Out of Plazes

Plazes is a social website using a software called Plazer to automatically set your geographic position. Since some time now users can also add a Twitter-like status message. The idea behind it is to track the places and activities of friends and to explore people near you using Plazes.

I have been using Plazes for some years now. At the beginning I liked the idea to have a timeline of places where I have been. From time to time I had a look at the website to see who was around my current position. What has been anoying from the beginning was the website being always painful slow.

Last year I saw an interesting aspect of Plazes in combination with blogs or services like Twitter, Last.fm, del.icio.us or others. Especially when lifestreams showed up, like the ones by Jeremy Keith, Jeff Croft or Manuela Hoffmann, I saw the potential of Plazes to add a geographic dimension to a timeline.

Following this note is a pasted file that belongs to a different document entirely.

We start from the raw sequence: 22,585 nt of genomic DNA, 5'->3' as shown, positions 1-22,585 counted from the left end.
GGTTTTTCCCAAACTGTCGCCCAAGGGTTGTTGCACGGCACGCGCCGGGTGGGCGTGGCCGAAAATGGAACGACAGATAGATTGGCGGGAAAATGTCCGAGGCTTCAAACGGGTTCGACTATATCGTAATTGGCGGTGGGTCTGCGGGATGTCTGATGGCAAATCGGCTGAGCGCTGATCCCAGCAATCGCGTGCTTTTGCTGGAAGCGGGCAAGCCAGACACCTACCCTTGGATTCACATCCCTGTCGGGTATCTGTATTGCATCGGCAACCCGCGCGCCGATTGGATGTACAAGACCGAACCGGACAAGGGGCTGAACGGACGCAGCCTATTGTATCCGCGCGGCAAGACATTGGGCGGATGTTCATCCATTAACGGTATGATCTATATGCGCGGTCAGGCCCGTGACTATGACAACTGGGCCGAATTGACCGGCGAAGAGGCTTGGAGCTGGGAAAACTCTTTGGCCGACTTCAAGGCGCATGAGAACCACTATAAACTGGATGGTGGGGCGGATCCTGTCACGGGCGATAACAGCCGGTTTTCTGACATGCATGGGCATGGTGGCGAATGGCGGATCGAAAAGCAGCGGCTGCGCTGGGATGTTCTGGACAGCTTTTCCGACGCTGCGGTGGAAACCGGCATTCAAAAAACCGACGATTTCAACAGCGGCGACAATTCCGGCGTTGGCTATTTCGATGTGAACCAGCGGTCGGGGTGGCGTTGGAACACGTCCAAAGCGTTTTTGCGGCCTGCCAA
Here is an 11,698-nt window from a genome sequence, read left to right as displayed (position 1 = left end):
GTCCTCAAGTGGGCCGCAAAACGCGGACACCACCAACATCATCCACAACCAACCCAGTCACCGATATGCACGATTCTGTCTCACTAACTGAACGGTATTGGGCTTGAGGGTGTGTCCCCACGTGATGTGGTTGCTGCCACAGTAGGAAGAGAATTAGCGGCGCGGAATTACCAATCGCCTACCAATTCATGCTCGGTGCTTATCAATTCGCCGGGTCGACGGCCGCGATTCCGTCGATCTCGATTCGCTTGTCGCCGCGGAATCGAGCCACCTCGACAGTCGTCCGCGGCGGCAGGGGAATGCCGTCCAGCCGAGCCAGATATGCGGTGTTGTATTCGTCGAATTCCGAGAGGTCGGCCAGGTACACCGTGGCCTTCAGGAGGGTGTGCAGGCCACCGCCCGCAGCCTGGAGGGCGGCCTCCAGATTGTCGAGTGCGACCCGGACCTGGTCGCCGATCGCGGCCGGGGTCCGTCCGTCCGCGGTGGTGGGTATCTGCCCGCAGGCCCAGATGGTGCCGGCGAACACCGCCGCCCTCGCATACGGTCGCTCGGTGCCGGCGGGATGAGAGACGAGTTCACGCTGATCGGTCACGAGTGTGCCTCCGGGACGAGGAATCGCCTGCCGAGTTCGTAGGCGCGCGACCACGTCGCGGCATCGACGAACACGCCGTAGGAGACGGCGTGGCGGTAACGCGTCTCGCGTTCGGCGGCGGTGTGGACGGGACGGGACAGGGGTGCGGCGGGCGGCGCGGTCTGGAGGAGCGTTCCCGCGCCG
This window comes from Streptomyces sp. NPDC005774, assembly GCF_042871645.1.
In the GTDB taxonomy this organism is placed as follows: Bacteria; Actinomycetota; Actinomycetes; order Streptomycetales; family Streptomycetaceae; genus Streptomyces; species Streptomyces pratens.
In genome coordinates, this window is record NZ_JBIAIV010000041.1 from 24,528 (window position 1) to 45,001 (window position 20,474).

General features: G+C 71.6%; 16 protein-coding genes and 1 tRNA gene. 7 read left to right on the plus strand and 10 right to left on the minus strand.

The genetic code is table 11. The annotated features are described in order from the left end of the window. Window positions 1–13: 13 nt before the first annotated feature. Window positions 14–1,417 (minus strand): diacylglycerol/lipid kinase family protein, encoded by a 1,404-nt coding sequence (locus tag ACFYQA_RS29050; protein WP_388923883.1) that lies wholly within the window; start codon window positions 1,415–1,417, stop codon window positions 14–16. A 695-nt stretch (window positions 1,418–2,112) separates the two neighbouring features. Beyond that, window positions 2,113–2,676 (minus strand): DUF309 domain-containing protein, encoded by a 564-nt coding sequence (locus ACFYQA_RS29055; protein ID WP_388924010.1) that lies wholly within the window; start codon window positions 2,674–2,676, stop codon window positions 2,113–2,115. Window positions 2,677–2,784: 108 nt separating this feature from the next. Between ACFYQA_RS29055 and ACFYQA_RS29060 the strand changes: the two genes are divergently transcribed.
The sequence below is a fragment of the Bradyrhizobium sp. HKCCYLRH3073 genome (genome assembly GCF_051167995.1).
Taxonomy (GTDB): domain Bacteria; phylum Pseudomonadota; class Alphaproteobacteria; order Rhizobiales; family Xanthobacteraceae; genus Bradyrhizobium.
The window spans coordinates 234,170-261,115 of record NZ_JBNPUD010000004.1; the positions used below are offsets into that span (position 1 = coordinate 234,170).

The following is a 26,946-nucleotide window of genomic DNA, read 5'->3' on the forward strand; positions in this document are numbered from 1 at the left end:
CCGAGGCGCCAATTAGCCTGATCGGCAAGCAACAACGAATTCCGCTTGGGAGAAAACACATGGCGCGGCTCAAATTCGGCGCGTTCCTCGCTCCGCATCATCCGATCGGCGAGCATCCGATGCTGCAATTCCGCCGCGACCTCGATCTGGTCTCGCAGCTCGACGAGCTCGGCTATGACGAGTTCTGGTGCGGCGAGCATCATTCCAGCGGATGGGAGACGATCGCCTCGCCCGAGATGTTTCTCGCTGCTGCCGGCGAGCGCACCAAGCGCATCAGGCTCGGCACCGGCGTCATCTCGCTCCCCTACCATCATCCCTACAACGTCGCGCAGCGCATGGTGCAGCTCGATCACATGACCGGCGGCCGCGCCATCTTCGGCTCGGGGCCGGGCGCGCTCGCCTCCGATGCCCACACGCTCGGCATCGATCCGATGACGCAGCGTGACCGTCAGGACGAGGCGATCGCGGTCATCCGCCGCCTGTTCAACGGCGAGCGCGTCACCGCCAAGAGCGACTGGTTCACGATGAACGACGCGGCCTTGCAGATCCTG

Last year the Plazes web site was redesigned and became a lot faster. New functions were added like actifity (status message). Placing yourself somewhere became more like a point of time instead of having a duration. So Plazes is now a Twitter-like service that adds geographic position. Before Plazes included geotagged photos from Flickr, now photos of places have to be uploaded directly to the Plazes web site.

I don’t doubt that Plazes may be useful for some people. But it is not the tool I was hoping it to be, that helps me connecting my activities on the web with my geographical location by importing data from services like Flickr, Last.fm, Twitter, Pownce, Vimeo, YouTube, Bblogs and others. That would mean the content could not only be in a timeline, but could also be listed by location.

I think lifestreams miss the geographic component. But maybe the Plazes API can be useful to implement something like this, or Yahoo!’s Fire Eagle or Google‘s My Location or some other service will show up.

Leave a Comment

Your email address will not be published. Required fields are marked *

This site uses Akismet to reduce spam. Learn how your comment data is processed.